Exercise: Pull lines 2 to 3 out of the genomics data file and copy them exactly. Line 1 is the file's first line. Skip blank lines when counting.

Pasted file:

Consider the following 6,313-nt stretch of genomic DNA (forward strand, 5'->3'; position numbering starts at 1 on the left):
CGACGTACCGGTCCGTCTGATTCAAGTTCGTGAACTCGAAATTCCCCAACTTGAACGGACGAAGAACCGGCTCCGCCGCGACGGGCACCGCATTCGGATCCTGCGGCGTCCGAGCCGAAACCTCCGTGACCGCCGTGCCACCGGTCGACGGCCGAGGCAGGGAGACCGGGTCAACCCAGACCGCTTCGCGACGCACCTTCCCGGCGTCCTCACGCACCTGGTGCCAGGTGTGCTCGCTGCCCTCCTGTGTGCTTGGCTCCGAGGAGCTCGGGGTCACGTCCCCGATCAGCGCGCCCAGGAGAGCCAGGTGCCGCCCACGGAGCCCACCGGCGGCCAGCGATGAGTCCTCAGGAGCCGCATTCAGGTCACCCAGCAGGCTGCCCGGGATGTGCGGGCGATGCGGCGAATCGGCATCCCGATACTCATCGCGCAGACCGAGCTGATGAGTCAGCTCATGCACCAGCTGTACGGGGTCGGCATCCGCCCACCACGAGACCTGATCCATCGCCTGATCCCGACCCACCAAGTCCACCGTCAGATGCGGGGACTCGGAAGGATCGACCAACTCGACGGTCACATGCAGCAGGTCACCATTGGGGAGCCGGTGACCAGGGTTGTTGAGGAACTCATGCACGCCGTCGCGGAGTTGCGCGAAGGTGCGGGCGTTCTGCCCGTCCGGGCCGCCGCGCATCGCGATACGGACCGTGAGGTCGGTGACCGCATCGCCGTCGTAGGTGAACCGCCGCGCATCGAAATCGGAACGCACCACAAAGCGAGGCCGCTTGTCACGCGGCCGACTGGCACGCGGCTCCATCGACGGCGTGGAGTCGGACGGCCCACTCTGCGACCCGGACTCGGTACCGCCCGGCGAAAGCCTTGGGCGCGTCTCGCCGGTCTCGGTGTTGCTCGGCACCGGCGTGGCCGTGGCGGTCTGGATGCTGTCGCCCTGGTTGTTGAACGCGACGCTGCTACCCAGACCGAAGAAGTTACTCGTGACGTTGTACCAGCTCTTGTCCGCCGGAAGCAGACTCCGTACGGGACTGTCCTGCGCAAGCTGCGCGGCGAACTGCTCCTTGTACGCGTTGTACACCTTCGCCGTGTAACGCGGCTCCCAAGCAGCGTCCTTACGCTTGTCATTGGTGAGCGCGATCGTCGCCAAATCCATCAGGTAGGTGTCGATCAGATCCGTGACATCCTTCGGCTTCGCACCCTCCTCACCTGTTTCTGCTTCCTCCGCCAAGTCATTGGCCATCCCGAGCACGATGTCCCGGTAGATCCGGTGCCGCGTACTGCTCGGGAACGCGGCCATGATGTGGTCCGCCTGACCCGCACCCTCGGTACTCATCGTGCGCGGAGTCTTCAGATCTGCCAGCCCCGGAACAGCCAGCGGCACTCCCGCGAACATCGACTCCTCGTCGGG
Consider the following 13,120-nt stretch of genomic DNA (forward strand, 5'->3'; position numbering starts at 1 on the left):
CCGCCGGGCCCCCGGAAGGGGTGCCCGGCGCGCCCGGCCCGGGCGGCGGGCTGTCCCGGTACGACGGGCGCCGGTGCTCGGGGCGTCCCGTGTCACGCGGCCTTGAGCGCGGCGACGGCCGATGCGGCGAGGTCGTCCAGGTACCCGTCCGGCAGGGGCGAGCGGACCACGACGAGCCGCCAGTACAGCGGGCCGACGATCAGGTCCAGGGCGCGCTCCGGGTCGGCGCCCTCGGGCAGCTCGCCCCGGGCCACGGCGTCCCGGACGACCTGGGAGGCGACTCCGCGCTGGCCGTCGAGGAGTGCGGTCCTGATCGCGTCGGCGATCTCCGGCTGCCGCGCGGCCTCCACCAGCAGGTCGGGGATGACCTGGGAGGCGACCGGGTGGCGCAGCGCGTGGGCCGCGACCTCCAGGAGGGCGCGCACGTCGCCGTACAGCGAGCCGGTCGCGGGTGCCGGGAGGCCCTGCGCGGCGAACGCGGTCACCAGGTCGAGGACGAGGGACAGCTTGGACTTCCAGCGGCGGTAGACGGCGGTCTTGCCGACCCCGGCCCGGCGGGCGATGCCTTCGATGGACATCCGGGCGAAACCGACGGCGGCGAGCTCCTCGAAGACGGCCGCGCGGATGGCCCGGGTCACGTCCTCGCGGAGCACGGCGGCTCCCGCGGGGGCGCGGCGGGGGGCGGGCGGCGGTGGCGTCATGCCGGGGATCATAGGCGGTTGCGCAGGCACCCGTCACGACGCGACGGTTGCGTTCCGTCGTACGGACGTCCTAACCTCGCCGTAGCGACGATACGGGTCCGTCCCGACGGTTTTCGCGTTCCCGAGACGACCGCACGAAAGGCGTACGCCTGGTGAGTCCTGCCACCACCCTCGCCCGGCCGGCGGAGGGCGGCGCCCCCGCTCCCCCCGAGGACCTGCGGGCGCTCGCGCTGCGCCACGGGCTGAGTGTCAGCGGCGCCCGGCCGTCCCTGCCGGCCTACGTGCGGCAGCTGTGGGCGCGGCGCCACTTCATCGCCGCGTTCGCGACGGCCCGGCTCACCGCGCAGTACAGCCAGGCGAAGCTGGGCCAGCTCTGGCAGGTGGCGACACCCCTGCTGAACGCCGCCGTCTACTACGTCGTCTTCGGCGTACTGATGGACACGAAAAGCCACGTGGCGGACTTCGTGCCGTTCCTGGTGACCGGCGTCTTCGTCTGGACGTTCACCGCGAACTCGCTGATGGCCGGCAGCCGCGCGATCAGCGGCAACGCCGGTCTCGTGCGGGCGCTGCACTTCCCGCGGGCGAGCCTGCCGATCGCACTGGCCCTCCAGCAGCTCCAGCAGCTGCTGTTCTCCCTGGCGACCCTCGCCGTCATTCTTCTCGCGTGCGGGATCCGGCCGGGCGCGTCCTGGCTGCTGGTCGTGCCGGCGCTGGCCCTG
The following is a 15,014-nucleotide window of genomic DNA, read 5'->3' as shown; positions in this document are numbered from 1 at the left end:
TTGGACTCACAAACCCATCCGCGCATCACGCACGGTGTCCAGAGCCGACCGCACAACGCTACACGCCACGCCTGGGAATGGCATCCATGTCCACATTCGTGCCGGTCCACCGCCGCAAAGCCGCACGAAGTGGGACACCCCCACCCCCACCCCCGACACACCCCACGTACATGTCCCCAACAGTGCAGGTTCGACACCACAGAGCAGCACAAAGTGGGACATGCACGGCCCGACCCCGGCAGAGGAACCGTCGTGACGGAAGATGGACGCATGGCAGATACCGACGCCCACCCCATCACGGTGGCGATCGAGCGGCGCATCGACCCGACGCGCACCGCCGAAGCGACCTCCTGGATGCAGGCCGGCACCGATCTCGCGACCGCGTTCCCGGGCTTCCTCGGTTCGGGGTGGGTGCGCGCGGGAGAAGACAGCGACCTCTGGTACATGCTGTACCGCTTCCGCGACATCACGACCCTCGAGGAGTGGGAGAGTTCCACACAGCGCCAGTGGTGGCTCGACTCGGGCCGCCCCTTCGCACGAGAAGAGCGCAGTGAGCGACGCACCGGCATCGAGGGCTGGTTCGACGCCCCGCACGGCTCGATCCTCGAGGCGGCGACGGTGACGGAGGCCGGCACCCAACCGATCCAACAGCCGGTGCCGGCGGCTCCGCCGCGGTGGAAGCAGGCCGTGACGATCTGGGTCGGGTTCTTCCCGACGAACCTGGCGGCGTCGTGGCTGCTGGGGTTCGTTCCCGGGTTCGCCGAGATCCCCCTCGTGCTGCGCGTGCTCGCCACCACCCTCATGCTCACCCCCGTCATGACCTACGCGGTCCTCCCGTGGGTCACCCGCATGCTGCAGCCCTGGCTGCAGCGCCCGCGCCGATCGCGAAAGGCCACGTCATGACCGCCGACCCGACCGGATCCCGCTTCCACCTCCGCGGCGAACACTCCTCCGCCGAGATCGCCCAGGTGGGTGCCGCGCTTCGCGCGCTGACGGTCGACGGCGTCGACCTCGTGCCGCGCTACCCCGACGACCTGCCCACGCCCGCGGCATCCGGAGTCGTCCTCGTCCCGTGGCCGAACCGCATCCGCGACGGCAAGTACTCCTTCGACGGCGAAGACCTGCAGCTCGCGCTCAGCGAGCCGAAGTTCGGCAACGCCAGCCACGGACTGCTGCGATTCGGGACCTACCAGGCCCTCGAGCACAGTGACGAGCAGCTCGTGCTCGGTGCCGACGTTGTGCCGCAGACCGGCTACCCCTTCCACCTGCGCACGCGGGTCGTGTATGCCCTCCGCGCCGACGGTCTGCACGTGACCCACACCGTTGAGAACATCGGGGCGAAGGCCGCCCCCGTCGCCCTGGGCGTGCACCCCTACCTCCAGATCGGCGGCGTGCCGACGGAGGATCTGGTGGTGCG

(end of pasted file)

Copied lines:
CGACGTACCGGTCCGTCTGATTCAAGTTCGTGAACTCGAAATTCCCCAACTTGAACGGACGAAGAACCGGCTCCGCCGCGACGGGCACCGCATTCGGATCCTGCGGCGTCCGAGCCGAAACCTCCGTGACCGCCGTGCCACCGGTCGACGGCCGAGGCAGGGAGACCGGGTCAACCCAGACCGCTTCGCGACGCACCTTCCCGGCGTCCTCACGCACCTGGTGCCAGGTGTGCTCGCTGCCCTCCTGTGTGCTTGGCTCCGAGGAGCTCGGGGTCACGTCCCCGATCAGCGCGCCCAGGAGAGCCAGGTGCCGCCCACGGAGCCCACCGGCGGCCAGCGATGAGTCCTCAGGAGCCGCATTCAGGTCACCCAGCAGGCTGCCCGGGATGTGCGGGCGATGCGGCGAATCGGCATCCCGATACTCATCGCGCAGACCGAGCTGATGAGTCAGCTCATGCACCAGCTGTACGGGGTCGGCATCCGCCCACCACGAGACCTGATCCATCGCCTGATCCCGACCCACCAAGTCCACCGTCAGATGCGGGGACTCGGAAGGATCGACCAACTCGACGGTCACATGCAGCAGGTCACCATTGGGGAGCCGGTGACCAGGGTTGTTGAGGAACTCATGCACGCCGTCGCGGAGTTGCGCGAAGGTGCGGGCGTTCTGCCCGTCCGGGCCGCCGCGCATCGCGATACGGACCGTGAGGTCGGTGACCGCATCGCCGTCGTAGGTGAACCGCCGCGCATCGAAATCGGAACGCACCACAAAGCGAGGCCGCTTGTCACGCGGCCGACTGGCACGCGGCTCCATCGACGGCGTGGAGTCGGACGGCCCACTCTGCGACCCGGACTCGGTACCGCCCGGCGAAAGCCTTGGGCGCGTCTCGCCGGTCTCGGTGTTGCTCGGCACCGGCGTGGCCGTGGCGGTCTGGATGCTGTCGCCCTGGTTGTTGAACGCGACGCTGCTACCCAGACCGAAGAAGTTACTCGTGACGTTGTACCAGCTCTTGTCCGCCGGAAGCAGACTCCGTACGGGACTGTCCTGCGCAAGCTGCGCGGCGAACTGCTCCTTGTACGCGTTGTACACCTTCGCCGTGTAACGCGGCTCCCAAGCAGCGTCCTTACGCTTGTCATTGGTGAGCGCGATCGTCGCCAAATCCATCAGGTAGGTGTCGATCAGATCCGTGACATCCTTCGGCTTCGCACCCTCCTCACCTGTTTCTGCTTCCTCCGCCAAGTCATTGGCCATCCCGAGCACGATGTCCCGGTAGATCCGGTGCCGCGTACTGCTCGGGAACGCGGCCATGATGTGGTCCGCCTGACCCGCACCCTCGGTACTCATCGTGCGCGGAGTCTTCAGATCTGCCAGCCCCGGAACAGCCAGCGGCACTCCCGCGAACATCGACTCCTCGTCGGG
Consider the following 13,120-nt stretch of genomic DNA (forward strand, 5'->3'; position numbering starts at 1 on the left):